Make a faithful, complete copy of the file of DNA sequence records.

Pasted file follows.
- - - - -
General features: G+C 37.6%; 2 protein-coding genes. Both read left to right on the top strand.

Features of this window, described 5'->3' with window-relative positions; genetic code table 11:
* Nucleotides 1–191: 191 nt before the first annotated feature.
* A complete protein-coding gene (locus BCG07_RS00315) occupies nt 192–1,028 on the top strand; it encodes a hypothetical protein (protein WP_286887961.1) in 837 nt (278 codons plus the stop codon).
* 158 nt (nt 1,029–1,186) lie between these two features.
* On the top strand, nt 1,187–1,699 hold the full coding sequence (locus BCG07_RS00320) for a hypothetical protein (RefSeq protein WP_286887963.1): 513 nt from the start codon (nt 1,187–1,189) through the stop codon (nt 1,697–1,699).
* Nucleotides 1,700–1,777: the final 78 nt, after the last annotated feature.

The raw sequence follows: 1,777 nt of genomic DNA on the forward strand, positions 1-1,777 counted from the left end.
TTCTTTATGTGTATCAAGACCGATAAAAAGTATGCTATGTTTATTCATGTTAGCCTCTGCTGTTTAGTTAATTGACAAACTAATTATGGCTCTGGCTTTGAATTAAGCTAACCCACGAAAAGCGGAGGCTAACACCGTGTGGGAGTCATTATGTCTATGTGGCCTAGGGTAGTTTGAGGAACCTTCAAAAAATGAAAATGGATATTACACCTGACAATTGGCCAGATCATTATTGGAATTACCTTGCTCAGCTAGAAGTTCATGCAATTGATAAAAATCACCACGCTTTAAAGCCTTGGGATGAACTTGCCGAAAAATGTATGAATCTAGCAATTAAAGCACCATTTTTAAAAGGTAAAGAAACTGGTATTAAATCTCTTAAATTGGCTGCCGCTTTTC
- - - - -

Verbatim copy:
General features: G+C 37.6%; 2 protein-coding genes. Both read left to right on the top strand.

Features of this window, described 5'->3' with window-relative positions; genetic code table 11:
* Nucleotides 1–191: 191 nt before the first annotated feature.
* A complete protein-coding gene (locus BCG07_RS00315) occupies nt 192–1,028 on the top strand; it encodes a hypothetical protein (protein WP_286887961.1) in 837 nt (278 codons plus the stop codon).
* 158 nt (nt 1,029–1,186) lie between these two features.
* On the top strand, nt 1,187–1,699 hold the full coding sequence (locus BCG07_RS00320) for a hypothetical protein (RefSeq protein WP_286887963.1): 513 nt from the start codon (nt 1,187–1,189) through the stop codon (nt 1,697–1,699).
* Nucleotides 1,700–1,777: the final 78 nt, after the last annotated feature.

The raw sequence follows: 1,777 nt of genomic DNA on the forward strand, positions 1-1,777 counted from the left end.
TTCTTTATGTGTATCAAGACCGATAAAAAGTATGCTATGTTTATTCATGTTAGCCTCTGCTGTTTAGTTAATTGACAAACTAATTATGGCTCTGGCTTTGAATTAAGCTAACCCACGAAAAGCGGAGGCTAACACCGTGTGGGAGTCATTATGTCTATGTGGCCTAGGGTAGTTTGAGGAACCTTCAAAAAATGAAAATGGATATTACACCTGACAATTGGCCAGATCATTATTGGAATTACCTTGCTCAGCTAGAAGTTCATGCAATTGATAAAAATCACCACGCTTTAAAGCCTTGGGATGAACTTGCCGAAAAATGTATGAATCTAGCAATTAAAGCACCATTTTTAAAAGGTAAAGAAACTGGTATTAAATCTCTTAAATTGGCTGCCGCTTTTC